Recent Moves

ManTech was taken private by the Carlyle Group in September 2022 for $4.2 billion. As ManTech’s restructuring efforts continued, it leveraged the private equity company’s financial backing in September 2023 to purchase IT contractor Definitive Logic Corp. The move expanded not only ManTech’s headcount by 330 but also its AI, cloud and other digital transformation capabilities. It also expedited ManTech’s plans to provide a wider array of services to clients, such as by launching a digital transformation consulting practice.


While the acquisition of ManTech was notable, the biggest move from the vendors we cover came from AFS. In April the business announced its intent to buy digital transformation and cloud computing firm Cognosante. The deal was finalized in May and adds around 1,500 people to AFS’ workforce, strong relationships with health IT customers as well as a new health portfolio.


Shortly afterward, Deloitte announced it had acquired Gryphon Scientific. While this acquisition is significantly smaller in comparison to the other two acquisitions (Gryphon Scientific is expected to add around $6 million to $8 million in inorganic sales over the next year), it expands Deloitte’s public health research and advisory capabilities with AI and increases Deloitte’s expertise in biosecurity and data science.


These recent moves by AFS and Deloitte show that vendors are becoming increasingly interested in lucrative public health opportunities. While they could signal that a period of renewed M&A activity in federal IT is beginning, it is important to note that AFS and Deloitte have fundamentally different business models than most other federal players. They also have the scale and financial backing from their parent companies that most others do not have.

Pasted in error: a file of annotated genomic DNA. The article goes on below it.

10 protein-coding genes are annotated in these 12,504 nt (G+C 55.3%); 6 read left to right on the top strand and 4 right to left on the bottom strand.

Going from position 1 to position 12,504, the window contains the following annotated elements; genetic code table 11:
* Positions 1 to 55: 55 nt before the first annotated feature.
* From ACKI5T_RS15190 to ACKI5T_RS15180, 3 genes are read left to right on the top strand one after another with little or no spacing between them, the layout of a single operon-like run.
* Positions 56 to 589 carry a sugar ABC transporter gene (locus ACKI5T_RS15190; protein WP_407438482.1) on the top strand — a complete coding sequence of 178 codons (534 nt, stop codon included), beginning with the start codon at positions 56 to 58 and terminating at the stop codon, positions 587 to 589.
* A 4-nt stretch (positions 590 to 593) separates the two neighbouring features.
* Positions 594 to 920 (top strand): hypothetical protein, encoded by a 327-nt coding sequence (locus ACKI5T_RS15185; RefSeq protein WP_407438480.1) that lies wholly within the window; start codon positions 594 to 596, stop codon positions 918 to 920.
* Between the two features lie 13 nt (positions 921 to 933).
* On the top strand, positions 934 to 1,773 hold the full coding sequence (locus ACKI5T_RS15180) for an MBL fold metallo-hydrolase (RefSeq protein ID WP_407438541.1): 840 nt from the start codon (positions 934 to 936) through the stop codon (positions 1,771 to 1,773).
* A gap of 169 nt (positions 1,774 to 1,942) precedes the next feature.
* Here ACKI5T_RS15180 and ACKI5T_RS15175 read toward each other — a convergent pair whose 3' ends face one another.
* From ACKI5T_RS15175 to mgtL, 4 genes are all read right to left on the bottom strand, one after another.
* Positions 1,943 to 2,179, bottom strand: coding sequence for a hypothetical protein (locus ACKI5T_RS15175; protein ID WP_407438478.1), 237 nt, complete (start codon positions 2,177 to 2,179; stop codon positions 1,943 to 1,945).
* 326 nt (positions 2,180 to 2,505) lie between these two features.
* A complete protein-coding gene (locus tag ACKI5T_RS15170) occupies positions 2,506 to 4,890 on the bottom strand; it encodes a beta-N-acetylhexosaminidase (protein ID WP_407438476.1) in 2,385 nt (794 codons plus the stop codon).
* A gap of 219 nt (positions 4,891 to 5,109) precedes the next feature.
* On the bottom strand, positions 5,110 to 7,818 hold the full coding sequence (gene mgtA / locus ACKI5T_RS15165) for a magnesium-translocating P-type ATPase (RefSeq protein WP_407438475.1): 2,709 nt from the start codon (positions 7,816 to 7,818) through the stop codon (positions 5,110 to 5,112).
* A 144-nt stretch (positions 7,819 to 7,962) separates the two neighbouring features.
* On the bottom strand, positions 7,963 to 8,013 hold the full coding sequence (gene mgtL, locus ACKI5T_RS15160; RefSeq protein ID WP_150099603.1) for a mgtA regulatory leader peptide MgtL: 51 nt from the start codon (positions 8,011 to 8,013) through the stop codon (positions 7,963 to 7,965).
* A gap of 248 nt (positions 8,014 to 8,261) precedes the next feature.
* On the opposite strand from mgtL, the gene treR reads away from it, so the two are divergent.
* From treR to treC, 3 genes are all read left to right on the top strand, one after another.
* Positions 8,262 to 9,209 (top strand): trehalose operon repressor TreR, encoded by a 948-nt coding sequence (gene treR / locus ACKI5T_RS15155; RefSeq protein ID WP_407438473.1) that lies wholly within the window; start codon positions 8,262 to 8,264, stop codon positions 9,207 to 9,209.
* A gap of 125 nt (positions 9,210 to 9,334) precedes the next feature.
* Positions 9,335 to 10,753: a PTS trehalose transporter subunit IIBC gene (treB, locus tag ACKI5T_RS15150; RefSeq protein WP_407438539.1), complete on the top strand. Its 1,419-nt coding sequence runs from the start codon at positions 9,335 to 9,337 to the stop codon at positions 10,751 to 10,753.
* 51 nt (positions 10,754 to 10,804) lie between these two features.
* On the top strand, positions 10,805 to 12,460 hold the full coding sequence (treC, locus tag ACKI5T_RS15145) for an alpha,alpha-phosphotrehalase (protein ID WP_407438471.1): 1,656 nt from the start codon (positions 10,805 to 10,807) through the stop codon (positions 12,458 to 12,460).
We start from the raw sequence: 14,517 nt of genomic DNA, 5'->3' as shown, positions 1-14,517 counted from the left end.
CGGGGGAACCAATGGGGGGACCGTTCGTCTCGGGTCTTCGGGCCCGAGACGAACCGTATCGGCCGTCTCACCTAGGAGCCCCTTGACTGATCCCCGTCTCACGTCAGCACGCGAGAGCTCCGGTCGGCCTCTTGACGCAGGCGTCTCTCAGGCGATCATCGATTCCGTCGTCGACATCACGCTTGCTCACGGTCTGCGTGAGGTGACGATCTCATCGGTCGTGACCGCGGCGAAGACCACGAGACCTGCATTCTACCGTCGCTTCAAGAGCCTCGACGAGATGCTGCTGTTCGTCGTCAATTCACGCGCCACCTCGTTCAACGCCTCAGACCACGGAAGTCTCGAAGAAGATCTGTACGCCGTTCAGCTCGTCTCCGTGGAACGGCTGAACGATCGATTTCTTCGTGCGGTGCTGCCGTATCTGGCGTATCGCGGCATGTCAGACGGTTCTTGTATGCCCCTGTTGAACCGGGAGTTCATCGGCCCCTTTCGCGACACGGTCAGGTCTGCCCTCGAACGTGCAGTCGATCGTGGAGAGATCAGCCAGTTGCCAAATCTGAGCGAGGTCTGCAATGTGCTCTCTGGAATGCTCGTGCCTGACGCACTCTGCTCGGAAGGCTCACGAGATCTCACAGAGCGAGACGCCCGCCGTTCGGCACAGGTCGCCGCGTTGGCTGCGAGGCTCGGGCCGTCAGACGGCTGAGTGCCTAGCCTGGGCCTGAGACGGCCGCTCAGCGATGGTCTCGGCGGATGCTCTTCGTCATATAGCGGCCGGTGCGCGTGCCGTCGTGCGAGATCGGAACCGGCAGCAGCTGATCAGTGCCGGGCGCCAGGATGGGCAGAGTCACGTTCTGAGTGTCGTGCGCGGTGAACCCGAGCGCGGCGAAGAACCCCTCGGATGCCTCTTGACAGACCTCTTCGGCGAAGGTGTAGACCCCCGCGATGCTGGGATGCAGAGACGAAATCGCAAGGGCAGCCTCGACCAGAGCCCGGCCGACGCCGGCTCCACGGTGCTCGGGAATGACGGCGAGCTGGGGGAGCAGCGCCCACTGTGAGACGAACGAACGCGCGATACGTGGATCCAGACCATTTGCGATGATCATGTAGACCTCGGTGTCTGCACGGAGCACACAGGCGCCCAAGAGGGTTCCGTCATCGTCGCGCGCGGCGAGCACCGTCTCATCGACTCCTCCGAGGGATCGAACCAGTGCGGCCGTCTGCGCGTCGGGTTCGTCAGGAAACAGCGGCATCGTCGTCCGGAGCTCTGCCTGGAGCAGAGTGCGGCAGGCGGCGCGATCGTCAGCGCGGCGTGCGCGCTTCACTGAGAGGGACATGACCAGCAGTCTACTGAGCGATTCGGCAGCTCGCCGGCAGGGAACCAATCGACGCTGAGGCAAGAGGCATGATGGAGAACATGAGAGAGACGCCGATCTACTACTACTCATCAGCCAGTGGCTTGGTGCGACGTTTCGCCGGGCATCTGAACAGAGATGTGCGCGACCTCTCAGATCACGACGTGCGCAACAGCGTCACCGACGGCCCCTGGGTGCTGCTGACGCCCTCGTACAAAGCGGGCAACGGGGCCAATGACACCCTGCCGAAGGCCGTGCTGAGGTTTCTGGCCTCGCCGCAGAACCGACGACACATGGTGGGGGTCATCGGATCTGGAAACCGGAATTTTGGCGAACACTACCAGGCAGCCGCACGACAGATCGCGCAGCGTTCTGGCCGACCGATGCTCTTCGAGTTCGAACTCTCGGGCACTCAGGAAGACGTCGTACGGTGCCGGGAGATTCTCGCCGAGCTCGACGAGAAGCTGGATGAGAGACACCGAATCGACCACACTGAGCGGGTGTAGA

TBR Expectations for the Federal IT Services Market in FFY2025

When the M&A environment actually begins to ramp up, we anticipate that vendors will prioritize acquiring peers that can expand their niche capabilities in AI, cloud, cyber, electronic warfare (EW) and other areas as the DOD, IC and civilian agencies are showing more interest in emerging technologies. While private equity firms remain interested in expanding their capabilities in these areas as well, they will be under greater scrutiny by the Federal Trade Commission (FTC) and the Department of Justice’s (DOJ) Antitrust Division. These agencies published a request for information in May to assess how serial acquisitions are impacting competition in multiple industries including defense and cybersecurity.


If Tier 1 vendors do revive M&A activity in federal fiscal year 2025 (FFY2025), expect CACI to be one of the first to get involved. CACI has historically used acquisitions to expand its capabilities and penetrate new markets. Do not expect to see vendors abandon their alliance ecosystem or their joint ventures if this happens, though. Vendors will increasingly lean on the hyperscalers and partners that can help expand their capabilities with the emerging technologies as discussed in TBR’s U.S. Federal Cloud Ecosystem Report.



*TBR calculates organic growth based solely on the impact of acquisitions, unless the company in question provides guidance regarding the impact of divestitures on its top line. We consider the calendar quarter in which the acquisition was made to be the first of four calendar quarters, or one full year, in which inorganic revenue from the acquired company accrues to the acquiring company’s top line. After the one-year anniversary of the acquisition, we consider the peer purchase to be fully integrated from a revenue standpoint.